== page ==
LOS ANGELES – It’s hard to imagine some of Vincent van Gogh’s signature works without the vibrant strokes of yellow that brightened the sky in “Starry Night” and drenched his sunflowers in color. But the yellow hues in some of his paintings have mysteriously turned to brown, and a team of European scientists has figured out why.
Using X-rays, they found the chemical reaction to blame – one never before seen in paint. Van Gogh’s decision to use a lighter shade of yellow paint mixed with white is responsible for the unintended darkening, according to a study published online Monday in the journal Analytical Chemistry.
In some of Van Gogh’s paintings, the yellow has dulled to coffee-brown, and in about 10, the discoloration is serious, said Koen Janssens, an analytical chemist at Antwerp University in Belgium who co-authored the study.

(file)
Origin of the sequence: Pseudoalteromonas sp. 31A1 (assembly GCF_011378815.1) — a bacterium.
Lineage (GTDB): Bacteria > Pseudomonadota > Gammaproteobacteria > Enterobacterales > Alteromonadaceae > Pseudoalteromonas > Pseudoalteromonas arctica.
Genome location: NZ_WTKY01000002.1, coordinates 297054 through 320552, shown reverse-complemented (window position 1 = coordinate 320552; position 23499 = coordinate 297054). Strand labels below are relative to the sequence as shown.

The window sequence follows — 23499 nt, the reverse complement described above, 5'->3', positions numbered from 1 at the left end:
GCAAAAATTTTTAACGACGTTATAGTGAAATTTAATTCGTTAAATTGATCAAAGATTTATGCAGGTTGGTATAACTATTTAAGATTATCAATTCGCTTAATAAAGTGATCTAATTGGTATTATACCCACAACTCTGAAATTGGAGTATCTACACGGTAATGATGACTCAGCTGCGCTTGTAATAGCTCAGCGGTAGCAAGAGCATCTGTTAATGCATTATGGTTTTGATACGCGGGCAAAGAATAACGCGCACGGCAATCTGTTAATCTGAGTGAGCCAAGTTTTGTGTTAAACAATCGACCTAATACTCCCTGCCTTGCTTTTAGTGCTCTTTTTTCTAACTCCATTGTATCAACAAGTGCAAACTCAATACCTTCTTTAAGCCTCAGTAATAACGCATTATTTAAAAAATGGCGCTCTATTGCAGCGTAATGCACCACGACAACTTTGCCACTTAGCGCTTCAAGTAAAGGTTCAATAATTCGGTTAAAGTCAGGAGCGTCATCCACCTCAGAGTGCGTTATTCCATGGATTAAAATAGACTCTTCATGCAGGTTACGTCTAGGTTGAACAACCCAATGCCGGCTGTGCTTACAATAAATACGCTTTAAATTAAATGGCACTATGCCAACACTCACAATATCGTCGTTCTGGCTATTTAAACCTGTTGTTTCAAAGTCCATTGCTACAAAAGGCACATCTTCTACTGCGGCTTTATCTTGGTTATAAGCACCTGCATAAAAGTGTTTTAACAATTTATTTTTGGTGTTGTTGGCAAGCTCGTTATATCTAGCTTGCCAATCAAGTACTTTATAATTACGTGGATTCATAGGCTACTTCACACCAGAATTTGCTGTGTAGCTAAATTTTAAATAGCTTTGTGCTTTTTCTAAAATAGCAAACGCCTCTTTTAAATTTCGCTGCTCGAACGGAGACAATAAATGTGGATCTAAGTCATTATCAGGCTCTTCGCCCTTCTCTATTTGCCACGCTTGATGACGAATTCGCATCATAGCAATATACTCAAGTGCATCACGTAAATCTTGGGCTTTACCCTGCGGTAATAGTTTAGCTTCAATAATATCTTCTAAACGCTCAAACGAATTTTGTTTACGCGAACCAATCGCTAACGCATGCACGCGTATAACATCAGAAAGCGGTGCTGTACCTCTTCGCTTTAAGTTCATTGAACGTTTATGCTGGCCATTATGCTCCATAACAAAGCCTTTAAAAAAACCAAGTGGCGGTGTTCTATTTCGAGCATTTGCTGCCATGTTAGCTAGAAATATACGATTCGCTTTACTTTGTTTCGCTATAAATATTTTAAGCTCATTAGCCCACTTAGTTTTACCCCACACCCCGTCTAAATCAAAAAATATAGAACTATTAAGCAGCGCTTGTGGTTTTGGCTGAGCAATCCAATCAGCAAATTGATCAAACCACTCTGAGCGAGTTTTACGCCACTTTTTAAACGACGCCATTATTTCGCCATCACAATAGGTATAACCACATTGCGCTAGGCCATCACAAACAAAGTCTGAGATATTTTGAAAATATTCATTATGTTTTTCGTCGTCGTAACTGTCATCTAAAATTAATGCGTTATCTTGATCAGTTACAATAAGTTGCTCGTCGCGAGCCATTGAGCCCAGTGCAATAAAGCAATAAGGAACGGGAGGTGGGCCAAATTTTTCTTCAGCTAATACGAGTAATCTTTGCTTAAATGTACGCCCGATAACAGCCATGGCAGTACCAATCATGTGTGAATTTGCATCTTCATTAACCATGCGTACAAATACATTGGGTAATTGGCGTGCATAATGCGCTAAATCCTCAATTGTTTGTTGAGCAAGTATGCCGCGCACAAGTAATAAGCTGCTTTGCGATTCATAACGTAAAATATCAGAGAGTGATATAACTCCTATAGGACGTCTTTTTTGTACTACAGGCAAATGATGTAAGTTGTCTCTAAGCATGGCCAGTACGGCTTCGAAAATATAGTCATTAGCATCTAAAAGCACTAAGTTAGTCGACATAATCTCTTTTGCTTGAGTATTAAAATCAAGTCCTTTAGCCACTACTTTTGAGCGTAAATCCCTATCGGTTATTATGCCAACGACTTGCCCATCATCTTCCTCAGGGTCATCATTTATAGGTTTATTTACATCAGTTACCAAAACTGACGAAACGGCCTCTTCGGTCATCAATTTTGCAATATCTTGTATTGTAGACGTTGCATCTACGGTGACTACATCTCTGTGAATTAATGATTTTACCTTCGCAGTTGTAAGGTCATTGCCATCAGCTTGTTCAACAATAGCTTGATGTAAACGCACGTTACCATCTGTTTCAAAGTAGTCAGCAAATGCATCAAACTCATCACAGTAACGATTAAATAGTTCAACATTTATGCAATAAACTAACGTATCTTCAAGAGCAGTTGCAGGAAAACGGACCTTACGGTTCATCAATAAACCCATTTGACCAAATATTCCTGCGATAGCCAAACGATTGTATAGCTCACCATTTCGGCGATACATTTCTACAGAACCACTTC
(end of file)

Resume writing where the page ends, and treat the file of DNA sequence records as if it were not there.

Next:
The root of the problem is the lead-chromate paint he used.
The researchers obtained three tubes of yellow paint from the Royal Museum of Fine Arts of Antwerp that were manufactured around the same time that Van Gogh was working. They spread samples onto glass slides and bombarded them with ultraviolet radiation for three weeks to mimic the process of aging.
Only one of the samples turned brown, Janssens said. Then they hit the paint with a high-intensity X-ray, and found that that the colorfast samples were made of chromium in its pure, crystalline form.
The darkened sample contained sulfates, which are associated with white pigment. For now, there’s no way to stop the darkening – only to slow it down.